# [Cryptography] floating point

Henry Baker hbaker1 at pipeline.com
Sun Dec 28 10:52:40 EST 2014

```At 12:06 PM 12/27/2014, Ray Dillinger wrote:
>The IEEE floats are, mathematically speaking, are a set of
>numeric values which approximate (though not very closely)
>a logarithmic distribution.
>
>This has always annoyed me somewhat.  If you're going to
>approximate a logarithmic distribution, why not just make it
>BE a logarithmic distribution?  Define your numeric value as
>the result of raising some root to the power of the bit
>representation, and you get a logarithmic distribution that
>minimizes relative error better than the system IEEE is using
>now.  Further, you get efficient and accurate(!) FP
>multiplication and division using the same hardware you use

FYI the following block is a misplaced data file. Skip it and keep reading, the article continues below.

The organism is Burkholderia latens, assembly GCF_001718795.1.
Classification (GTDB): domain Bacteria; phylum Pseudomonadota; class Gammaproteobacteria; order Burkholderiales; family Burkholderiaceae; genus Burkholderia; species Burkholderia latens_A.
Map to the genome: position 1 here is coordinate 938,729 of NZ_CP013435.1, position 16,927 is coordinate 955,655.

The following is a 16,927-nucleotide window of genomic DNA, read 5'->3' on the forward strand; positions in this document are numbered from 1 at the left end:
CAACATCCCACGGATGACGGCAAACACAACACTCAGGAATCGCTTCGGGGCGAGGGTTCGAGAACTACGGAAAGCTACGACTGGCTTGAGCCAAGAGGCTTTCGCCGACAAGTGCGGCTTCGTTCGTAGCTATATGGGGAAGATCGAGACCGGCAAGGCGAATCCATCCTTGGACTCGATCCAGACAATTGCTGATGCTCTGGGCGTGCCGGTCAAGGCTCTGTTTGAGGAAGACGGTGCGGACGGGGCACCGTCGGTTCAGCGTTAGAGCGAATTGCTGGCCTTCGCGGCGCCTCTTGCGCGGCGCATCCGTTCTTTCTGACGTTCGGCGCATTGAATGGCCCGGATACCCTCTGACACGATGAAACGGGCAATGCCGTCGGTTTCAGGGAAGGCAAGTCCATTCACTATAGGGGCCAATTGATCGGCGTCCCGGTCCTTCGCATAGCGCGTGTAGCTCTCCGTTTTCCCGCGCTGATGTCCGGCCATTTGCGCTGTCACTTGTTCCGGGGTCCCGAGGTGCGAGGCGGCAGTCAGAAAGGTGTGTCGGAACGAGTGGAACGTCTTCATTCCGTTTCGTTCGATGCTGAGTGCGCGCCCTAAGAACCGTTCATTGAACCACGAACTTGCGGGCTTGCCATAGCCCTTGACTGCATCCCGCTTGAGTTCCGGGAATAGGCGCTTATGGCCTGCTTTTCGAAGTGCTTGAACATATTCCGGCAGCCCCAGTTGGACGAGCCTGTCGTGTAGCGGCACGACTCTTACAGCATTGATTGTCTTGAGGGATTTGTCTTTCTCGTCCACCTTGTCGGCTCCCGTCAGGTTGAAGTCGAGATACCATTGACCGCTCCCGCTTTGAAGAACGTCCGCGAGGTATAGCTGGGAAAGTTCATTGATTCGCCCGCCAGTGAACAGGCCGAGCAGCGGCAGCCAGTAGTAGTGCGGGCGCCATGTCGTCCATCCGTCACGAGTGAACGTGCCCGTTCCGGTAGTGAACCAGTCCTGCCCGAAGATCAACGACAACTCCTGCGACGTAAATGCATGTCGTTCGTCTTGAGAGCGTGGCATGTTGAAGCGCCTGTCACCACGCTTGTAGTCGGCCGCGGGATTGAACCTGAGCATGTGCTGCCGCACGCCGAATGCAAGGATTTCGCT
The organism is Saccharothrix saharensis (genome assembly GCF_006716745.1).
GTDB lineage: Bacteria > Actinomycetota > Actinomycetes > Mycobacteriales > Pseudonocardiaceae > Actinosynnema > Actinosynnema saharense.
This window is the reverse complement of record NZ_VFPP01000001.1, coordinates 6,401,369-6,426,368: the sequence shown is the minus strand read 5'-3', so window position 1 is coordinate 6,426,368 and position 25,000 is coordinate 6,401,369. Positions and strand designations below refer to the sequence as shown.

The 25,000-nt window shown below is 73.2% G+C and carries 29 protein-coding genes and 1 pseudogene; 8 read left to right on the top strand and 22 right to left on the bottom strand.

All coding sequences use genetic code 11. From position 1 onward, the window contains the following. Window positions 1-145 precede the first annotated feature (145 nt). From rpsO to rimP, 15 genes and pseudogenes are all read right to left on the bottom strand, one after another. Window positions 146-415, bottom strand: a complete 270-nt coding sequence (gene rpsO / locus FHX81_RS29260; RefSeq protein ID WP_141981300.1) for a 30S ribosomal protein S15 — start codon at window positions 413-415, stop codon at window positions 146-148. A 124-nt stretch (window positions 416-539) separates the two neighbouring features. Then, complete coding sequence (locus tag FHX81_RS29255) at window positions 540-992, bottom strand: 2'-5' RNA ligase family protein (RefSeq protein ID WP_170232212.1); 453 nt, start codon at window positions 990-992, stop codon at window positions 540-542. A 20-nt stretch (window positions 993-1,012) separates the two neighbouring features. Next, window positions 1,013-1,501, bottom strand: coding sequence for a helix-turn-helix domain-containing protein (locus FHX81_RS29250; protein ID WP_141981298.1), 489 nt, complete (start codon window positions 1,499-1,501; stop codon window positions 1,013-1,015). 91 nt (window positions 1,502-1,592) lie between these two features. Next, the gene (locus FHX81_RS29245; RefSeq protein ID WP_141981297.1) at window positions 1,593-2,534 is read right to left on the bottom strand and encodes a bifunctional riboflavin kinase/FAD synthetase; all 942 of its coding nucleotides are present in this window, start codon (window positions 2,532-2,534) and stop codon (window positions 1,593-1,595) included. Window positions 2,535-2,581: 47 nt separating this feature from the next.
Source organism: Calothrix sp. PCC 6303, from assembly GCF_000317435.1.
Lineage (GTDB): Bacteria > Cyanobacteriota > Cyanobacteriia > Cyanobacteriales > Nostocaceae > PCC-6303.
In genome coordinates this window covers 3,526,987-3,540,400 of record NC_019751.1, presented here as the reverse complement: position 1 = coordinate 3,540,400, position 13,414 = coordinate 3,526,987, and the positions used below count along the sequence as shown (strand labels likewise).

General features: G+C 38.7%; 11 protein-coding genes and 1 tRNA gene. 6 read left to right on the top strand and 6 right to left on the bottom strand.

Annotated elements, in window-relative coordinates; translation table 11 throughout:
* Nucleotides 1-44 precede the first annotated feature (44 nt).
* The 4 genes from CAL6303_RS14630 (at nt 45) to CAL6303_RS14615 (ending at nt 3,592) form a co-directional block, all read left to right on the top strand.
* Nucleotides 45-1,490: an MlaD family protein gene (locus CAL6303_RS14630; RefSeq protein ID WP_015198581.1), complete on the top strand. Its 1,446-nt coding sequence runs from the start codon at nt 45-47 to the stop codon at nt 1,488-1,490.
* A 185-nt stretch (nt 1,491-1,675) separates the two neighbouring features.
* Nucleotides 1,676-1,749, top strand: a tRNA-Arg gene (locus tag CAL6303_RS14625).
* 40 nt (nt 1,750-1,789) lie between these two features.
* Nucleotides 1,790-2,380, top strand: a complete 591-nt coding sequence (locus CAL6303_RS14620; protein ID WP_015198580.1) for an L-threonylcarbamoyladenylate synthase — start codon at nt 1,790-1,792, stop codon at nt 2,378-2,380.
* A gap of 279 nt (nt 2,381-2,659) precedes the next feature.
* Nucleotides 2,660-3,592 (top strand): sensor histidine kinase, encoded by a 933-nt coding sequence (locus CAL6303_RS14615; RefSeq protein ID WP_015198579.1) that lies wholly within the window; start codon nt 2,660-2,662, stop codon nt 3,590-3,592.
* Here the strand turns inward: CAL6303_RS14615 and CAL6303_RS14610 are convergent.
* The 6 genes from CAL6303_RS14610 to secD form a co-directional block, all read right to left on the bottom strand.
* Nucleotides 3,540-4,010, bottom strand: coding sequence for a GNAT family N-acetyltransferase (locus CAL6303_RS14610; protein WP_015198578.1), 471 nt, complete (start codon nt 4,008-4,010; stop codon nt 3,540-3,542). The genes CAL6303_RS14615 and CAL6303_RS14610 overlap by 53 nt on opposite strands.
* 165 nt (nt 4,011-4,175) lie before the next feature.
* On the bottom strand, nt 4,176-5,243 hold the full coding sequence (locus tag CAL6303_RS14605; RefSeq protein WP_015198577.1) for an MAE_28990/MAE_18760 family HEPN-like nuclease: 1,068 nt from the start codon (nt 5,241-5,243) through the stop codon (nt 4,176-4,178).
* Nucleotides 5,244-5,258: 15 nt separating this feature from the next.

>
>Of course you'd still have inaccurate addition and subtraction,
>but heck, you've got that now.  You could at least get
>multiplication and subtraction right, which is better than
>IEEE does.
>
>You still need an analogue of "denormalized" floats right around
>zero because it breaks down there for the same reasons the IEEE
>mantissa+exponent system does - but you need fixedpoint
>representation anyway! You've got to have it for things like
>modeling software and accounting, etc. where you're trying to
>minimize or eliminate absolute error rather than relative error,
>so using it for numbers near zero doesn't really increase
>overall requirements.

Yes, there have been electronic calculators built (Wang??)
that utilized pure log numbers (slide rules, anyone?).

If you want better behavior near zero -- aka denormalized
floats -- then you really want ASINH(x/2) rather than LOG(x).
ASINH(x/2) is linear around zero, but like LOG(x) once you
get far enough from zero.

```